Schrems II: what does this mean in practice?

In the flurry of (my) excitement after the Schrems II judgement I got to thinking, isn’t this what we have been saying all along? Anyone who knows me, or who has attended one of my training sessions knows that I usually start with “compliance is not just about doing the right thing, but showing you are doing the right thing”. This is exactly what the judgement is asking us to do now.

The Privacy Shield has been invalidated – mainly because the access is not “necessary” and “Proportional”  and EU data subjects lack actionable remedy. So in practice, companies will need to look for an alternative legal basis to enable transfers under GDPR. There are options of consent or other derogations, but the only practicable way of making transfers valid is by Standard Contractual Clauses  (“SCC”) . These clauses remain valid, albeit with some questions raised.  

Companies will now have to do proper 3rd party due diligence and develop actionable protections for data transfer, either through existing recipient country laws, or through their own contractual measures  – or a mix. So what does “appropriate due diligence” mean in practice? It could mean creating a checklist to understand clearly to which third country the data is being transferred; collecting best practices in relation to the laws of well known “importers”; what security measures can be taken to further protect the data?

In reality, these SCCs were almost “too good to be true”. Some practitioners had developed a bad habit of “throwing” them into a contract, and never looking back. It is of great benefit to the privacy community to see that SCC are upheld. I reinforce the message that companies should understand fully (if they do not already) what EU safeguards require,  do a case-by-case due diligence to see if the foreign government (not only US) protections regarding access to data meets the EU standards and if this is not the case, put in place additional safeguards.

This is exciting for privacy lawyers like me, as we get the opportunity to reinforce our collaborative efforts with our infosec colleagues. This development brings us closer together in determining what the landscape looks like, what is required and how we make it happen. We can now come to the table together and determine how to do these transfers safely, relying on our infosec colleagues for expertise and our legal colleagues to get it airtight in the contract. Then both functions work together to raise awareness in the organisation.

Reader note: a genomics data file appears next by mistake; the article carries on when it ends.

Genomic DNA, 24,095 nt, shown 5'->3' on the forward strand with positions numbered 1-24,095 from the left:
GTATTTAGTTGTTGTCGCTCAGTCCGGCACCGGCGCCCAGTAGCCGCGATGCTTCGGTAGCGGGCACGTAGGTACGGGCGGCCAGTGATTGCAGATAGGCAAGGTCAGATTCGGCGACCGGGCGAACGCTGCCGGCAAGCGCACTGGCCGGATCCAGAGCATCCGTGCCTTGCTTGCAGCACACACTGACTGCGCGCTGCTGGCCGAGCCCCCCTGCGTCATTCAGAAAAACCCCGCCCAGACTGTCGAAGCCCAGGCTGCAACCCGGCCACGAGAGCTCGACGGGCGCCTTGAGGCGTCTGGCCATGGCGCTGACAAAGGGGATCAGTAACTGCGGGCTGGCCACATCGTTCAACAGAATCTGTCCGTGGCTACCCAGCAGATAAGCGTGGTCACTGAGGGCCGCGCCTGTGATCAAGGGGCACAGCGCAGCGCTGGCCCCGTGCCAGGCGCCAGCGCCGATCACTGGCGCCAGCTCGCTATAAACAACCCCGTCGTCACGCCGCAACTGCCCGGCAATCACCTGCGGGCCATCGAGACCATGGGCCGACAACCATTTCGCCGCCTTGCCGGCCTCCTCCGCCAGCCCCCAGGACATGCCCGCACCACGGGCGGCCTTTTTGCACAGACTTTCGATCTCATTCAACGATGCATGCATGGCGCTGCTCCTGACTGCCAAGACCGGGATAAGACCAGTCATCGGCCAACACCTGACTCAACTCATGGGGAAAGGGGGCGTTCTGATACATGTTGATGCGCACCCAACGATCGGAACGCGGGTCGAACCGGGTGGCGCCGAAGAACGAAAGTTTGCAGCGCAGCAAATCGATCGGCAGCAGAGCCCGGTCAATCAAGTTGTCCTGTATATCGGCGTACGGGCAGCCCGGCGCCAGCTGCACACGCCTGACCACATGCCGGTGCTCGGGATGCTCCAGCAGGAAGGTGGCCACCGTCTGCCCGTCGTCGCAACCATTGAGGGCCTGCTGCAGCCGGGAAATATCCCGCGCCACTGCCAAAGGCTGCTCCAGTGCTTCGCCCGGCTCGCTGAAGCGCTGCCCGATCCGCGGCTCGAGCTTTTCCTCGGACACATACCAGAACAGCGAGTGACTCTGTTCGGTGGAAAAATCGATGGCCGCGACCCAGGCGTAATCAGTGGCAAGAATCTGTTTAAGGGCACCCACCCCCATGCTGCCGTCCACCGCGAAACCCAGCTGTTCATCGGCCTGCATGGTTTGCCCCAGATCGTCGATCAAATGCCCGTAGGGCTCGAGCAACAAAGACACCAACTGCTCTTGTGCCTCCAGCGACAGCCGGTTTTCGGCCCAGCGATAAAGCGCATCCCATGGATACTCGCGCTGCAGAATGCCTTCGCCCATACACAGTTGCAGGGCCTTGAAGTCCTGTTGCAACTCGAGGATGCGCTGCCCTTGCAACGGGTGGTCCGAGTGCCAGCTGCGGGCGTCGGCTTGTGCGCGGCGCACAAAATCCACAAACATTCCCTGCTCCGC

Companies will have to start looking outwards to see if their industry is one that is regulated or targeted and what is the “likelihood” of an interference. This means good things for data subjects as there will be a natural effort to reduce the amount of data transferred to reduce risk – thereby strengthening the minimisation and necessity / purpose principles.

Recipients will have to ensure that they really do have a solid plan in place for end of life – of the contract and of the data within it. We will likely see more complex rolling retention periods established in order to reduce the amount of data held by 3rd parties and thereby reducing risk (of breach and of government interference)

I’m confident the guidance from the Irish Data Protection Commission will contain these principles and I will continue to monitor the developments and report regularly on practical steps companies can take.

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